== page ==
What Smithfield should have said

In a Tuesday afternoon statement, Richard Petty Motorsports said longtime sponsor Smithfield Foods left the team hanging for 2018 by backing out of a handshake deal to stay.

The statement painted Smithfield in a bad light and sparked fan outrage, which obviously upset executives at the company. So within a few hours, Smithfield retaliated with a strongly worded response that was, quite frankly, unbecoming of a major, multinational corporation.

I totally get that Smithfield felt attacked and wanted to respond. The company has made a major investment in NASCAR and it felt like it was treated unfairly. Understandable.

But I don’t agree with how Smithfield reacted publicly to the situation. Going to war with one of NASCAR’s most beloved figures is a bad idea — even if executives felt it was justified — and it just makes Smithfield look amateurish.

I have ZERO experience in public relations except what I see from a media standpoint, so take this for what it’s worth. But here’s a statement Smithfield should have released instead of the one it did. (NOTE: THESE ARE MY PROPOSED WORDS, NOT THOSE OF SMITHFIELD.)

It has been an honor and privilege to be associated with Richard Petty, the King of NASCAR, who is a true American legend. As we said earlier today, Smithfield Foods made an extremely difficult decision to go in a different direction with its sponsorship for next season, and we recognize not everyone will agree with our choice.

However, we would like to clarify that Smithfield never had a handshake deal to return to Richard Petty Motorsports in 2018. We regret this obvious misunderstanding, but Richard Petty was mistaken when he said we backed out on our word. While it is true we wanted a reason to remain at RPM and held out hope for any sign of the team’s performance turning around, we ultimately did not see that at this time.

We share the goal of every NASCAR sponsor: To reach victory lane in the most prestigious series in American motorsports and contend for the championship. We truly wished that would happen at RPM, but we did not see a path to winning. That is why we decided to join Stewart-Haas Racing next season.

That said, we again want to thank Richard Petty and RPM for being such a great partner over the years. We are rooting for the team to succeed well into the future and hope another sponsor decides to support this iconic car and team owner in the great sport of NASCAR.

In the meantime, we will continue to invest in NASCAR. We love all race fans and are so appreciative of the support they have shown us while we have poured tens of millions of dollars into this great sport. We hope to see you all at the track soon and are looking forward to the future at Stewart-Haas Racing.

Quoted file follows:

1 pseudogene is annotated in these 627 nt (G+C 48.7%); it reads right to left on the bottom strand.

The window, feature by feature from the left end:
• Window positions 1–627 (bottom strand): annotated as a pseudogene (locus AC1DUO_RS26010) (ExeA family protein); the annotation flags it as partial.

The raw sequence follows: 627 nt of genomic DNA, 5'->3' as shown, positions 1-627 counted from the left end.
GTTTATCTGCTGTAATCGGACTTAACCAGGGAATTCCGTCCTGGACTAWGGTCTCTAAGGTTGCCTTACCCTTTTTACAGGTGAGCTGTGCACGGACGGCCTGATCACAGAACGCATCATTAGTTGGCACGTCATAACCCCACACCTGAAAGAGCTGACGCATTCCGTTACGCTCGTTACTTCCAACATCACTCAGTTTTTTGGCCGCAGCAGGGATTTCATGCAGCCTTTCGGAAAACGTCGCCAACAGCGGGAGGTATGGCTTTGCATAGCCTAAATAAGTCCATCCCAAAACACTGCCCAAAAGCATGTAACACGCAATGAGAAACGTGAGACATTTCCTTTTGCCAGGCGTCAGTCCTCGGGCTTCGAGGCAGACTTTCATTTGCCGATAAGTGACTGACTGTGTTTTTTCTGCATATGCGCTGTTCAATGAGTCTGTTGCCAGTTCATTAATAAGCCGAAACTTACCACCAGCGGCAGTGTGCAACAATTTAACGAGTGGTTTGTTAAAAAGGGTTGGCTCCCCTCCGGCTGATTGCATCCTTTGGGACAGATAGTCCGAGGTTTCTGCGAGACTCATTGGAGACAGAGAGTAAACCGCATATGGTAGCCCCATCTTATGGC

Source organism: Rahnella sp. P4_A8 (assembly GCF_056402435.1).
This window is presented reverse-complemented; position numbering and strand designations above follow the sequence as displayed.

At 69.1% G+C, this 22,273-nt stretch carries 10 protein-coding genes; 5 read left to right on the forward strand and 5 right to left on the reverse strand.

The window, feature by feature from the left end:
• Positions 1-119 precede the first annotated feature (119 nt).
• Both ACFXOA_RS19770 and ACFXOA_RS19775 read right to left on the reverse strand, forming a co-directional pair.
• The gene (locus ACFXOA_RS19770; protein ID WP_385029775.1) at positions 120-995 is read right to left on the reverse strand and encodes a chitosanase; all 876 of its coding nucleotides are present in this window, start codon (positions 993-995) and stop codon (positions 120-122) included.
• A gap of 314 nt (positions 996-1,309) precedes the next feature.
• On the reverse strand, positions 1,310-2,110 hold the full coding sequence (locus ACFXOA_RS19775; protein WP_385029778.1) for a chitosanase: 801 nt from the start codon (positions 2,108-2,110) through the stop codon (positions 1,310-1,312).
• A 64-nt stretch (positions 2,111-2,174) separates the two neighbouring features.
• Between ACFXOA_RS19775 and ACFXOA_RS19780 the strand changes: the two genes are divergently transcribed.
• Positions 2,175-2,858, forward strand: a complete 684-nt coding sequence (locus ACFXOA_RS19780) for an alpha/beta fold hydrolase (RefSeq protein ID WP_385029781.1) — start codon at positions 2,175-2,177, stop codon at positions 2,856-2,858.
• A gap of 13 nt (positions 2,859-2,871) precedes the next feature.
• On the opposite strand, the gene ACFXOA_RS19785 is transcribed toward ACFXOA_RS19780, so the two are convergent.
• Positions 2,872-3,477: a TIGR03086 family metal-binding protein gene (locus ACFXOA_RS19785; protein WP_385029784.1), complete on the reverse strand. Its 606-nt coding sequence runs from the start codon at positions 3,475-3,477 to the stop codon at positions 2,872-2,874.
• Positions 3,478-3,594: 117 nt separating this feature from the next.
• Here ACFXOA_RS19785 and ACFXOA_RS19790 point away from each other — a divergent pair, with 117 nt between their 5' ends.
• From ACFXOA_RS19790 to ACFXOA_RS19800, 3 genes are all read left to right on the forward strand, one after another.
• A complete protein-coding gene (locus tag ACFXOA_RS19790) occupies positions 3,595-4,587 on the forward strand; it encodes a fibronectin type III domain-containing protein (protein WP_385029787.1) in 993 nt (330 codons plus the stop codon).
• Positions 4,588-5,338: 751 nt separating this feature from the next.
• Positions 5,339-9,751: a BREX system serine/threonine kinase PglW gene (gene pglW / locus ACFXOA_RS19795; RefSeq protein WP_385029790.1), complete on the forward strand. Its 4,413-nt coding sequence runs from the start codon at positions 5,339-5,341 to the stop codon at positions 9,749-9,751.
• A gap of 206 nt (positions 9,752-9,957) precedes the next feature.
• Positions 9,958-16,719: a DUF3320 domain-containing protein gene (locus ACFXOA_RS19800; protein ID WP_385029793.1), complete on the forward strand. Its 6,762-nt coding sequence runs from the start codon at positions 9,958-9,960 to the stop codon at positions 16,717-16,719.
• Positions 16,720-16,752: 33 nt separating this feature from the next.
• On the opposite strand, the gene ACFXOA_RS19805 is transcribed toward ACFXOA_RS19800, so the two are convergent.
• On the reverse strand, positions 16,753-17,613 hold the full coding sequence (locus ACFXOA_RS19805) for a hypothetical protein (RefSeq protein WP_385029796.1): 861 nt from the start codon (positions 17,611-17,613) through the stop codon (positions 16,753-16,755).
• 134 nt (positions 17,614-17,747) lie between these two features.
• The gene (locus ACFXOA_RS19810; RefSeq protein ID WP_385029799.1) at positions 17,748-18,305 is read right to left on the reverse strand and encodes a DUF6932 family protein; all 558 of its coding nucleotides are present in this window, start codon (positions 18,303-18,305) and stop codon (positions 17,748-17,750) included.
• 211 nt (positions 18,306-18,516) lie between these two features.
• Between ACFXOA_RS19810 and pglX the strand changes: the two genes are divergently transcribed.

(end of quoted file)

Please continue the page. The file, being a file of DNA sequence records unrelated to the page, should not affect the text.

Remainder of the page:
News Analysis: Smithfield leaves Richard Petty Motorsports for Stewart-Haas Racing

What happened: In a Tuesday morning Facebook post, Smithfield said it will leave Richard Petty Motorsports and join Stewart-Haas Racing next season. On Sunday, Lee Spencer of Motorsport.com reported Smithfield backed out of a handshake deal to return to RPM’s No. 43 car next season after the team proposed it hire Bubba Wallace to replace Aric Almirola. Richard Petty later confirmed the sponsor broke its handshake agreement. A desire for increased competitiveness resulted in Smithfield moving to SHR, which said in a statement the move will come with a “driver who will be added to SHR’s Monster Energy NASCAR Cup Series lineup.” EDIT: In a statement later Tuesday afternoon, RPM said Almirola will not return to the team.

What it means: While it’s nice SHR found a high-paying sponsor for one of its cars to go along with a new driver, the immediate focus will be on RPM’s future. This is a devastating loss for the No. 43, as the team thought Smithfield was set to return next season. It’s mid-September and RPM doesn’t have a sponsor for most of its 2018 races — and likely hasn’t been looking for one if it believed Smithfield would be back. This could put RPM in serious jeopardy as an organization, since it now must scramble to find funding in order to compete next season. As for SHR, it’s unclear which driver could end up with the team — but we now know the lineup will indeed change for next season. Danica Patrick has said her return to the No. 10 car is based on sponsorship, while SHR previously said it intends to retain free agent Kurt Busch in 2018.

News value (scale of 1-10): Seven. Spencer’s reporting took the surprise out of this news, but it’s still very significant in terms of RPM’s future. If Smithfield’s move results in the No. 43 car not being on the track in some form next season, it’s a pretty major story for NASCAR. In addition, the SHR piece of this will play into Silly Season news with an unspecified driver movement.

Three questions: Will Almirola be able to go with Smithfield to SHR, or does this mean a free agent like Matt Kenseth will get that seat? Can RPM find enough sponsorship to run a full schedule in 2018? Will there be Subway-like backlash toward Smithfield, or will fans view this as a business decision and be OK with it?